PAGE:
Money and relatives

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“The love of family and admiration of friends is much more important than wealth and privilege.”
– Charles Kuralt

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One thing I love about being Filipino is that we value family more than anything else. This is why it is sad to hear stories about families not getting along because of the one thing that at times overpowers the love for family—money.

Over the past three years of being a financial planner, I’ve heard countless of times questions like, “What if it’s my relative who owes me money, how would I ask them to pay me back?” or “What if my in-laws are always asking for money and my spouse can’t say no?” or “What if my parents always ask for money but they spend it on things we don’t really need and get mad if I don’t give in? What will I tell them?”

Answers to these questions may be simple to someone like me, who is not part of the family, but when you are in that situation, it’s harder than it seems. When people consult me about how to prepare or handle outside family members who constantly ask for money, I give them two choices: say ‘no’ or prepare for an alternative approach.

It’s hard to say ‘no,’ especially to people you love and care for. But sometimes, family members abuse your generosity and ask for money because they have spent their own funds on luxuries they really couldn’t afford. In situations like this, saying ‘no’ would seem to be the better option.

I feel, though, that preparation is still the key for us to sidestep the part where we completely shut down our relatives. Here are some tips I’ve learned over the years about preparing for these types of situation with your family:

Set up a Kamag-anak Fund. This concept is similar to your emergency fund, but this time you set aside some amount every month in a different account. This fund would only be used if a relative asks for any financial support. This way, you won’t have to worry about reducing your emergency fund or some other funds that are for other purposes. With you having already saved, even if your relatives decide not to pay you back, it won’t hurt your financial situation as much.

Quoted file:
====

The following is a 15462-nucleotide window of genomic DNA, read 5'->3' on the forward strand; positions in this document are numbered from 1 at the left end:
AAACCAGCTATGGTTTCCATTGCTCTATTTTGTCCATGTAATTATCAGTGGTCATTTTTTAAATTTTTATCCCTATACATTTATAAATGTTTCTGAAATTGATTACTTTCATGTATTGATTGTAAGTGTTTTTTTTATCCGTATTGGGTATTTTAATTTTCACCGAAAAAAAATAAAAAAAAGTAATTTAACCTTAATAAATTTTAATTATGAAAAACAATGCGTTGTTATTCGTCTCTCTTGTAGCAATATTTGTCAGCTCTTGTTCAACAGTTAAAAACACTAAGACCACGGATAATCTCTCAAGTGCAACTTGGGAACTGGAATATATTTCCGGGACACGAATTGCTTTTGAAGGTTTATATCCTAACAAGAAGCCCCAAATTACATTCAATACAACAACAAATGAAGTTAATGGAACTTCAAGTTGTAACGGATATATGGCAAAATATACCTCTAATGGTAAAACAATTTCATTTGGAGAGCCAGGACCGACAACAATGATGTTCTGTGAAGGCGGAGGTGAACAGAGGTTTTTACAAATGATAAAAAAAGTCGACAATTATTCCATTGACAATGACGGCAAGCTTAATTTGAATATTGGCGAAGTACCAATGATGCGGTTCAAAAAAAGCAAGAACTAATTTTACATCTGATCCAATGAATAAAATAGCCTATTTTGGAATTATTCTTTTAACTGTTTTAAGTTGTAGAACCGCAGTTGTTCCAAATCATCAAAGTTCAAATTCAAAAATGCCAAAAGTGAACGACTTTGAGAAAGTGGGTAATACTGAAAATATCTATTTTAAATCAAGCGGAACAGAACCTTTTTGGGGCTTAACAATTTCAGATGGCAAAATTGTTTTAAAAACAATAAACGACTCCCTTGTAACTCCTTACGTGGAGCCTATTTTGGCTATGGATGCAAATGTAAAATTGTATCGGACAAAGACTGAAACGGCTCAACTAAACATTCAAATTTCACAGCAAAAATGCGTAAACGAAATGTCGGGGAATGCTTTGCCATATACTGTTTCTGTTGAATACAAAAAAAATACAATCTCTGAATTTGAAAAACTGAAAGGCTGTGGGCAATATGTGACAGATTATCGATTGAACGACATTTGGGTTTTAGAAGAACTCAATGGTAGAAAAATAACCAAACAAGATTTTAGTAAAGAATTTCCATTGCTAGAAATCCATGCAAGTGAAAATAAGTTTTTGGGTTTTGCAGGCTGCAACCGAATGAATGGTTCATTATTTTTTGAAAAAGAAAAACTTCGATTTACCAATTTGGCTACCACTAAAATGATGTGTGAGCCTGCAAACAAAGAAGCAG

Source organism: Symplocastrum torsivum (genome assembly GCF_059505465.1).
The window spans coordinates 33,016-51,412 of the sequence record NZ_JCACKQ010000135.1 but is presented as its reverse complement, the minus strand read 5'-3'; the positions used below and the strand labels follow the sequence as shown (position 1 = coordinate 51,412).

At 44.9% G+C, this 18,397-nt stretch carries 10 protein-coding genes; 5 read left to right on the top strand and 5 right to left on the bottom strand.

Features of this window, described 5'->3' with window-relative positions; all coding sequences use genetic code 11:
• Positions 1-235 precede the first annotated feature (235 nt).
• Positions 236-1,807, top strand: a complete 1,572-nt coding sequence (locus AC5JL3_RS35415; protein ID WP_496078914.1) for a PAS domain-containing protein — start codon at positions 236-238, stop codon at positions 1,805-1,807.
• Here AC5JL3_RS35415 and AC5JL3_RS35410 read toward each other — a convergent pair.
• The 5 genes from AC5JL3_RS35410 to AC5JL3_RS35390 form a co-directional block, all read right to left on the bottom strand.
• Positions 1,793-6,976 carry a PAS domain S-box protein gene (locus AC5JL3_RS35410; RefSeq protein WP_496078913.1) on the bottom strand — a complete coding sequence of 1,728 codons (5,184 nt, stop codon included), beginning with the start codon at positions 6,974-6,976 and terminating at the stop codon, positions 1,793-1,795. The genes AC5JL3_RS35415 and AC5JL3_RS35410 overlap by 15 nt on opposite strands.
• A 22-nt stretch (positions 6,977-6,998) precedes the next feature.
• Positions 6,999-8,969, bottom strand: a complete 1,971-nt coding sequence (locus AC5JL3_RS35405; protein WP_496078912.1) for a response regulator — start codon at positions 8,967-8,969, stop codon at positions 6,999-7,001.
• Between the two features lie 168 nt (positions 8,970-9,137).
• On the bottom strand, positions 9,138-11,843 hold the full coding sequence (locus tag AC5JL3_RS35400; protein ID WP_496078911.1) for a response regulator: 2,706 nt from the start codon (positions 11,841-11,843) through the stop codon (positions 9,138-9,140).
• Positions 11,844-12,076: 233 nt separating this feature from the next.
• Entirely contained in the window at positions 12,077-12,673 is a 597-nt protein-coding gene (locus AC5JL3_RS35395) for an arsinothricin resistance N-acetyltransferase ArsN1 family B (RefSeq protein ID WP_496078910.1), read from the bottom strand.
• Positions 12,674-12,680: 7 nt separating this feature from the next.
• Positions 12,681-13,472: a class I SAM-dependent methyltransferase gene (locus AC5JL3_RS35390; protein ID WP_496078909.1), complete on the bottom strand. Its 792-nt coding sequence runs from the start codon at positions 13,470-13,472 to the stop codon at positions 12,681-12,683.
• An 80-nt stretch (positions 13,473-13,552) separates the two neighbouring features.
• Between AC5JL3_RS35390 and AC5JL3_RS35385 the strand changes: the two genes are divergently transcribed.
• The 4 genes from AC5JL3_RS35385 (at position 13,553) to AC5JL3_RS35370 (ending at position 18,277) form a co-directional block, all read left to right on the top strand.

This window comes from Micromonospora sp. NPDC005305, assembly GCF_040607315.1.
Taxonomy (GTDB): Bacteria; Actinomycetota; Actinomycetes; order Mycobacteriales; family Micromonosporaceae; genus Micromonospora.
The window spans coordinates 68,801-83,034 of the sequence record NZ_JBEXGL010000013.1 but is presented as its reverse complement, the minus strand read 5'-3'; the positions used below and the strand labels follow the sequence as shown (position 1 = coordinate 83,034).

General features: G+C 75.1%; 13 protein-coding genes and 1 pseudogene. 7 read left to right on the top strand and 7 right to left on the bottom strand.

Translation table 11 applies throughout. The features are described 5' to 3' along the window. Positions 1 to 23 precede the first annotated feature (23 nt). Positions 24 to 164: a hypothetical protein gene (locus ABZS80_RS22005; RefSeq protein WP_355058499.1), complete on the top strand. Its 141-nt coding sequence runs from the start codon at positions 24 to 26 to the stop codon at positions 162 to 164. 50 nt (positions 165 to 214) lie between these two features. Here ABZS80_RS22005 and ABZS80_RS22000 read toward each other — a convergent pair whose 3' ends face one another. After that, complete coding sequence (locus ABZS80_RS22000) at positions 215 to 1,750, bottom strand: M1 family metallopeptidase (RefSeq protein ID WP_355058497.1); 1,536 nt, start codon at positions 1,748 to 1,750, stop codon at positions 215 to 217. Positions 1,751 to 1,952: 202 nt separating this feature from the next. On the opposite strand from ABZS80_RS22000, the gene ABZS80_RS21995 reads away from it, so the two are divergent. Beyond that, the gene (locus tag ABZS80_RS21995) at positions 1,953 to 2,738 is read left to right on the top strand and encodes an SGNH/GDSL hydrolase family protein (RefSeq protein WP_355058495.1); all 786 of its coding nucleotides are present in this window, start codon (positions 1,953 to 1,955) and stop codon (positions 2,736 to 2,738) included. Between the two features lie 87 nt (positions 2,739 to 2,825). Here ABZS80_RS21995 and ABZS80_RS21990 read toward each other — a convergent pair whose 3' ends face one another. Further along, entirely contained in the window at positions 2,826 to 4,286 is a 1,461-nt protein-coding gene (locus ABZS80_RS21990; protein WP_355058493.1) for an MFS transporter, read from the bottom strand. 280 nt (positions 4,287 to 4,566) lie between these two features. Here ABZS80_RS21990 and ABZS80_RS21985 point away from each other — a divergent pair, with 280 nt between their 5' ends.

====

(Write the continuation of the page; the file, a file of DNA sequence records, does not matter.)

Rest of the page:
Include relatives in the monthly budget. If you are budgeting on a monthly basis, allot a portion of your salary/income for your relatives. In case the allocation is not used for the month, you can set it aside as part of your kamag-anak fund or your emergency fund. But what if your relatives are asking for more than what is budgeted? Well, there are a few things you can do to address this. One is, you can just give them what was allocated and tell them that’s the most you could give for now, or lower your allocation to other items in your budget and use the saving to cover the extra amount your relatives are seeking. Either way, you don’t completely shut them down.

Increase your emergency fund. Some people prefer to just save everything in their emergency fund for convenience. The danger in this is you might be depleting this fund without your realizing. However, if you intend to use your emergency fund for your relatives as well, then it is advisable to increase your deposits since it will now become your personal and your relatives’ emergency fund. Also, continue to save into this fund even if you’ve reached the 3-6 months standard.

As I’ve written time and again, the goal of financial planning is to make life more meaningful to you and everyone around you, including your family. These simple preparations hopefully give you more peace of mind and lessen your worry about family and money. Money is important, but it is no substitute for the fulfillment we get from love, especially from family.

Jeremy Jessley Tan is Registered Financial Planner of RFP Philippines. To learn more about personal financial planning, attend the 55th RFP Program this July 30 To inquire, e-mail info@rfp.ph or text <name><e-mail><RFP>at 0917-9689774.

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